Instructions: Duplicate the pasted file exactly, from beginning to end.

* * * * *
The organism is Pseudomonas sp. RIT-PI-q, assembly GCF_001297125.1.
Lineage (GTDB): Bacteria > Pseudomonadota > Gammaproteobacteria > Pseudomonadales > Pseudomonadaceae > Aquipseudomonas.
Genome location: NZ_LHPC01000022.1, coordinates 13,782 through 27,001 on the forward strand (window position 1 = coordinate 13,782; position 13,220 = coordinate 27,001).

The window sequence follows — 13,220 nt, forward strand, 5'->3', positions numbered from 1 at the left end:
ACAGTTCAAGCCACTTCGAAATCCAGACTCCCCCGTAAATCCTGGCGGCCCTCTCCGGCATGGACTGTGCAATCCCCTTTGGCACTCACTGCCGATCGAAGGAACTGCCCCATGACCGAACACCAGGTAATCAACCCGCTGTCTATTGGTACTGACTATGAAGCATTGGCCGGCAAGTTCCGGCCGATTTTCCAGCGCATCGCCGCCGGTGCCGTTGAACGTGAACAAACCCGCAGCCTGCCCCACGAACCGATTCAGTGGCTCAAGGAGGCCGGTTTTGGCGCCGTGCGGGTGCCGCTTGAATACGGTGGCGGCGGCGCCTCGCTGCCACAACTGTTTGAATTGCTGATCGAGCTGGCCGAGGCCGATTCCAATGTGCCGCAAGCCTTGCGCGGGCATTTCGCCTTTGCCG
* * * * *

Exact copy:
The organism is Pseudomonas sp. RIT-PI-q, assembly GCF_001297125.1.
Lineage (GTDB): Bacteria > Pseudomonadota > Gammaproteobacteria > Pseudomonadales > Pseudomonadaceae > Aquipseudomonas.
Genome location: NZ_LHPC01000022.1, coordinates 13,782 through 27,001 on the forward strand (window position 1 = coordinate 13,782; position 13,220 = coordinate 27,001).

The window sequence follows — 13,220 nt, forward strand, 5'->3', positions numbered from 1 at the left end:
ACAGTTCAAGCCACTTCGAAATCCAGACTCCCCCGTAAATCCTGGCGGCCCTCTCCGGCATGGACTGTGCAATCCCCTTTGGCACTCACTGCCGATCGAAGGAACTGCCCCATGACCGAACACCAGGTAATCAACCCGCTGTCTATTGGTACTGACTATGAAGCATTGGCCGGCAAGTTCCGGCCGATTTTCCAGCGCATCGCCGCCGGTGCCGTTGAACGTGAACAAACCCGCAGCCTGCCCCACGAACCGATTCAGTGGCTCAAGGAGGCCGGTTTTGGCGCCGTGCGGGTGCCGCTTGAATACGGTGGCGGCGGCGCCTCGCTGCCACAACTGTTTGAATTGCTGATCGAGCTGGCCGAGGCCGATTCCAATGTGCCGCAAGCCTTGCGCGGGCATTTCGCCTTTGCCG